A hurricane is the name applied to migratory tropical cyclones thatoriginate over oceans in certain regions near the equator, and particularly tothose arising in the West Indian region, including the Caribbean Sea and theGulf of Mexico.
Most hurricanes originate within the doldrums, a narrow equatorialbelt characterized by intermittent calms, light variable breezes, and frequentsqualls, and lying between the northeast and southeast trade winds. As thedoldrums of the Atlantic are situated largely to the north of the equator,hurricanes do not occur in the South Atlantic Ocean. The Pacific doldrums extendnorth and south of the equator; thus hurricanes occur in the south and northPacific Oceans.
Hurricanes generally move in a path resembling the curve of aparabola. In the northern hemisphere the storms usually travel first in a northwesterly direction and in the higher latitudes turn toward the northeast. In thesouthern hemisphere the usual path of the hurricane is initially to thesouthwest and subsequently to the southeast. Hurricanes travel at varying rates.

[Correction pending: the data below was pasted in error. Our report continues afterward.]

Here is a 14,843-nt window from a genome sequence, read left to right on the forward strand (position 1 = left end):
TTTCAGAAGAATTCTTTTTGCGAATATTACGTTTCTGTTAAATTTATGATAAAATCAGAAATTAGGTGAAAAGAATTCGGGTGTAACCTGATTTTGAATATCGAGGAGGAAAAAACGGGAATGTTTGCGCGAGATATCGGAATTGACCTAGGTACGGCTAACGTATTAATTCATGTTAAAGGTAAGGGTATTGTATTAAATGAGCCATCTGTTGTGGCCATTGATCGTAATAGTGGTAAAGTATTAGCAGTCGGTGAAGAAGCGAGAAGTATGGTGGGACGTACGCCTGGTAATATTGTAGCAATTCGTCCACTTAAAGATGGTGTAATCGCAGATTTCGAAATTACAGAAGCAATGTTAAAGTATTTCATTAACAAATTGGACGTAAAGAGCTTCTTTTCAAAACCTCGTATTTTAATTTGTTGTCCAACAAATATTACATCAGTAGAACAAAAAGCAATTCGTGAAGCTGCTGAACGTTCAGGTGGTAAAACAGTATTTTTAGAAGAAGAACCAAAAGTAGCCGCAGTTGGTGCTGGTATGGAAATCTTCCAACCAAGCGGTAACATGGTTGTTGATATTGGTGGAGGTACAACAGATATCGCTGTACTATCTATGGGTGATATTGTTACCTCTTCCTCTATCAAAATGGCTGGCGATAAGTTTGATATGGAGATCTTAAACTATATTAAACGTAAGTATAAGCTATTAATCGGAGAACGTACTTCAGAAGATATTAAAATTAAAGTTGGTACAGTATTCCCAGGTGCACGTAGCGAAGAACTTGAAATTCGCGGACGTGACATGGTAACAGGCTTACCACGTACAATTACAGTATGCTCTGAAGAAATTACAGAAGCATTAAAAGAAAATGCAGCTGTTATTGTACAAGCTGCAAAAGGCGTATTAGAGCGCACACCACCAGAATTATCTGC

In the lower latitudes the rate ranges from 8 to 32 km/hr and in the higherlatitudes it may increase to as much as 80 km/hr. Those areas in which thehurricane winds blow in the same direction as the general movement of the stormare subjected to the maximum destructive violence of the hurricane.
Hurricane Emily packed winds around 80 miles per hour and was alevel 3.14 Hurricane Emily’s gale force winds hit North Carolina at 39 miles perhour, but that was all.15 Emily brought 115 miles per hour winds and heavy rainsto the Outer Banks in 1993. It dumped 4 to 8 in. of rain.16 Hurricane Hugopacked 135 miles per hour winds and killed 21.17 It was the worst in 35 years tohit Charleston, South Carolina. It killed tourism instantly but temporarily.